As Savungaz Valincinan pointed out (linked above), the government has rejected petitions to address this issue because allowing longer names would "create social cognitive difficulties". A robust society should have no issues accepting members of that society as they are with their real names as they are given, so I don't know what social cognitive theory has to do with someone's real traditional name. Something tells me the person who gave that non-response isn't a specialist in the field. Just a hunch. 

Perhaps these so-called "social cognitive difficulties" (lol) could be ameliorated if the media took a greater interest in Indigenous issues, including where they intersect with viral "human interest" news. Perhaps more people would simply be aware that these hypocrisies if they were reported on more. Perhaps "oh haha people are changing their name to salmon for free salmon" isn't just the cute flash-in-the-pan story we can laugh at today and forget tomorrow.

Why don't they? Partly, I think they just don't see it. I wouldn't have seen it if not for the labor of those activists. I freely admit that: I'm not better than anyone else and I'm aware that I have blind spots, even if I don't always know what it is I can't see.

It doesn't affect most people, so the media doesn't pay attention. They may not even realize that they should be paying attention, because it's just not in their worldview. If AFP thought of it at all -- which I doubt happened -- they likely thought the rest of the world would enjoy a lighthearted salmon story but not a real issue affecting the descendants of the original inhabitants of Taiwan. Perhaps when it comes to local reporting, representations of the name rectification movement in Taiwanese news reflect a Han-centric worldview that still considers Indigenous people and issues affecting them as "Other", as scholars noted back in 2012.

Which sure seems like "social cognitive difficulties" creating their own justifications for existence like one giant arc of circular logic.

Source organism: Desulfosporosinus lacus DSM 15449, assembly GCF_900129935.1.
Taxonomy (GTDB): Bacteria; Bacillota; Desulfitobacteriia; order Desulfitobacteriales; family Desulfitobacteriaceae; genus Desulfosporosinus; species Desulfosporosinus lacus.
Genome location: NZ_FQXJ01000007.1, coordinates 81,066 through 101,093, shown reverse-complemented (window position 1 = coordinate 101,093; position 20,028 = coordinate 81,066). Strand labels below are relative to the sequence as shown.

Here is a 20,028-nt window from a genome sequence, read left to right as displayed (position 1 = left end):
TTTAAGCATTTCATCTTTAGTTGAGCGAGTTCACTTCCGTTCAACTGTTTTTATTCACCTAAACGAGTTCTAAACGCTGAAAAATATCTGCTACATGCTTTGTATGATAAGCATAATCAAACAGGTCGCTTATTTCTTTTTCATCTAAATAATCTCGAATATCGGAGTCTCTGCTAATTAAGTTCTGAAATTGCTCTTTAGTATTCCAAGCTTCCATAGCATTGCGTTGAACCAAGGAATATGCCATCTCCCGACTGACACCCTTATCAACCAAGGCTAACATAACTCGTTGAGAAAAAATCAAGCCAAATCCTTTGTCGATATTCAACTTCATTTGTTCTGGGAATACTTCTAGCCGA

But journalism on Taiwan would be better if people did notice. Although I now intend to get back in my lane as this issue doesn't affect me, I'd like to encourage them to try. More people won't know that a lot of these issues run deeper unless they're reported more robustly.


Am fear eile said...

Maybe all Taiwanese people should be encouraged to adopt an actual native name in addition to a Chinese language one. It would certainly be more interesting than the crop of English language names that seem to be so chic in Taiwan.

Jenna Cody said...

Mmmmmm...not so sure about that. If people who have no cultural connection to a traditional Indigenous name adopt one, first it'd be as offensive to many as white Americans giving themselves "Native American names" because they think their great grandma was "maybe a Cherokee" or something (when she probably wasn't). It would erase the link between being from that culture and having a name from that culture. I think we can raise awareness without encouraging appropriation.

B.BarNavi said...

"Pasuya" Yao actually did that. Needless to say the Tsou are not impressed.

My 50mm photos said...

One thing I found surprising in Taiwan (not sure if other countries do this too) is that non-indigenous people adopted into indigenous families can claim indigenous status.

Yel D'ohan said...

It's perfectly normal to allow adoption and I believe most other countries allow this as well.